Wisconsin Odonata Survey

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Enallagma ebrium  (Hagen, 1861)
Marsh Bluet


Coenagrionidae, Pond Damsel Family

The bluets form a group of about 17 similar species in Wisconsin in which the males usually share the characteristics of having blue and black stripes on the thorax, and blue and black markings on the abdomen. In-hand examinations are usually needed to identify them, although they can be grouped into subcategories based on the amount of black showing on the abdomen. Males are easily identified, under magnification, by the shape of their terminal appendages. Females are generally duller than males, and they are more difficult to identify, which is accomplished by subtle differences in the shape of the mesostigmal plates on the top of the thorax. Generally, males are bright blue while the females are green or yellow-green or blue. There are some species that are yellow-orange, a mix of various colors, or black with some blue.

Status-Global/State:

Global: G5     Wisconsin: S5    

Distinguishing Characteristics:

The male of this species is a blue-type bluet because of its predominantly blue abdomen. It is very similar to the Hagen's bluet in the field. The female is tan to green instead of blue. The body length of the marsh bluet varies from 1.0 to 1.3 inches.

Description of Habitat/Range:

Throughout northern United States and southern Canada, the marsh bluet is usually found in marshes, vegetated ponds, lakeshores, and quiet streams. This species generally are not found in acidic conditions. It is very common and widespread throughout Wisconsin.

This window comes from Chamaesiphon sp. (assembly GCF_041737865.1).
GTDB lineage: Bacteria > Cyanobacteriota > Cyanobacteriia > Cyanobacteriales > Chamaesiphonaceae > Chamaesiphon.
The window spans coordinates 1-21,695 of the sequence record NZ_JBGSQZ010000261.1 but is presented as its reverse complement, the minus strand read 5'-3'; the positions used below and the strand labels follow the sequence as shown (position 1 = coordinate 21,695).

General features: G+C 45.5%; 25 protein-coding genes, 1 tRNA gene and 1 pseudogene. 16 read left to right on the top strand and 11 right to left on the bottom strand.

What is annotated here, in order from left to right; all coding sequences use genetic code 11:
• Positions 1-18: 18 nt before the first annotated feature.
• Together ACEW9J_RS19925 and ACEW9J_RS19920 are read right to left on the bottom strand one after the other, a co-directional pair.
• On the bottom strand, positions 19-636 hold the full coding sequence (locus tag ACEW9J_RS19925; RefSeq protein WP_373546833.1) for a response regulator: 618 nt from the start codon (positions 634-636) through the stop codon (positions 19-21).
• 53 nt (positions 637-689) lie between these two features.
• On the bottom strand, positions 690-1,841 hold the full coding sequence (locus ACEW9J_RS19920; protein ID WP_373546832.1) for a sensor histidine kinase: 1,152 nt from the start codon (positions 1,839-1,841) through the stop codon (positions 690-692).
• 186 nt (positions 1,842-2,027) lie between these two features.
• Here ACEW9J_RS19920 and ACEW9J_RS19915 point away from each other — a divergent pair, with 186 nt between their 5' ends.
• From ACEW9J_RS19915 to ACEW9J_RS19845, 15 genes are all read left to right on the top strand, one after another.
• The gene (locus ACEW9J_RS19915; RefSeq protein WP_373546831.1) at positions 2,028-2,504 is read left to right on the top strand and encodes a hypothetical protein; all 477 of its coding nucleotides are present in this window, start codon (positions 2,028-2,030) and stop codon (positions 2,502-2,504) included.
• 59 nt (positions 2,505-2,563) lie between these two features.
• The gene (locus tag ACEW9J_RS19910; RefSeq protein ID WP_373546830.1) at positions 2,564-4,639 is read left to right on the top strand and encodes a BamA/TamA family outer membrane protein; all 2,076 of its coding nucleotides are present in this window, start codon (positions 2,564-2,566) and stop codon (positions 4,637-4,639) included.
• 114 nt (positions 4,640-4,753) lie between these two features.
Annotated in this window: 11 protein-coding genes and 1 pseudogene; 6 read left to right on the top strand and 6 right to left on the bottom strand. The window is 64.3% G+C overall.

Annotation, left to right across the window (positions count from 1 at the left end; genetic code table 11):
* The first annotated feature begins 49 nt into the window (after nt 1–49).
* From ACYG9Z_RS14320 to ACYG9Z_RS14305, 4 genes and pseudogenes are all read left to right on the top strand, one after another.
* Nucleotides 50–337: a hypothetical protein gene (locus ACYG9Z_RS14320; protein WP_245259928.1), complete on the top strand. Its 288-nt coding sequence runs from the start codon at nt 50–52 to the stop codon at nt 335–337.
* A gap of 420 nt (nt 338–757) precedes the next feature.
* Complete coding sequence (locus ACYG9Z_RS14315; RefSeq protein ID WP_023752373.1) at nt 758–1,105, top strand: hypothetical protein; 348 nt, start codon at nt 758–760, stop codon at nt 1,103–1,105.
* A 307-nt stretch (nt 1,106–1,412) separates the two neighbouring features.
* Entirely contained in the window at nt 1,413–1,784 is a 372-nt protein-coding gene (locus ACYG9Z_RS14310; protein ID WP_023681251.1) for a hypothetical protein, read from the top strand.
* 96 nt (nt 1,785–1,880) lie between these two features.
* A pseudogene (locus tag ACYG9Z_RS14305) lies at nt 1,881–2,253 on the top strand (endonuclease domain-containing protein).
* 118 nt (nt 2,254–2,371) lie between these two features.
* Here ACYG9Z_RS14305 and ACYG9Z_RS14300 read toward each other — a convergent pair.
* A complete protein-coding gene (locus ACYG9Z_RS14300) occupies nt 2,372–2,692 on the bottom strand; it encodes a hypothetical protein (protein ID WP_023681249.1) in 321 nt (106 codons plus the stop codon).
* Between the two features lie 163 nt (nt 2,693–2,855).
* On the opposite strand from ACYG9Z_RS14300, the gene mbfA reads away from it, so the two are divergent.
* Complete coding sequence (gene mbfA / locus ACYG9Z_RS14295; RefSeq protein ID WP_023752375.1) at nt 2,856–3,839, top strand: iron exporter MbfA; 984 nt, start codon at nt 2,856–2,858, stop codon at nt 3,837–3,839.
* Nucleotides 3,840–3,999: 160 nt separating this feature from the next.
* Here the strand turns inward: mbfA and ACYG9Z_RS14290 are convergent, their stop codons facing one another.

Flight Season:

Early June to early September in Wisconsin.


Mar
Apr
May
Jun
Jul
Aug
Sep
Oct
Nov
5%
(20)
54%
(240)
34%
(150)
5%
(24)
2%
(10)
Shading illustrates monthly percentages of the total flight season records for the species. Each flight season record is a unique date/location/observer combination where one or more adult or an exuvia was recorded (excludes nymphs). The actual number of flight season records for each month is shown in parentheses.

Flight seasons begin earlier in the southern part of the state, often by a week or more. Also, flight charts may not be accurate for rare species because of few data available.
View user-submitted photos

(Click on photos to enlarge)
Photo of Male marsh bluet
Male marsh bluet. © Dan Jackson

Male marsh bluet
Photo of Male marsh bluet abdomen tip showing C-shaped cercus (upper part of clasper) in side view
Male marsh bluet abdomen tip showing C-shaped cercus (upper part of clasper) in side view. © Willson Gaul

Male marsh bluet abdomen tip showing C-shaped cercus (upper part of clasper) in side view
Photo of Marsh bluet pair
Marsh bluet pair. © Dan Jackson

Marsh bluet pair
Photo of Marsh bluet pair
Marsh bluet pair. © Dennis Paulson

Marsh bluet pair



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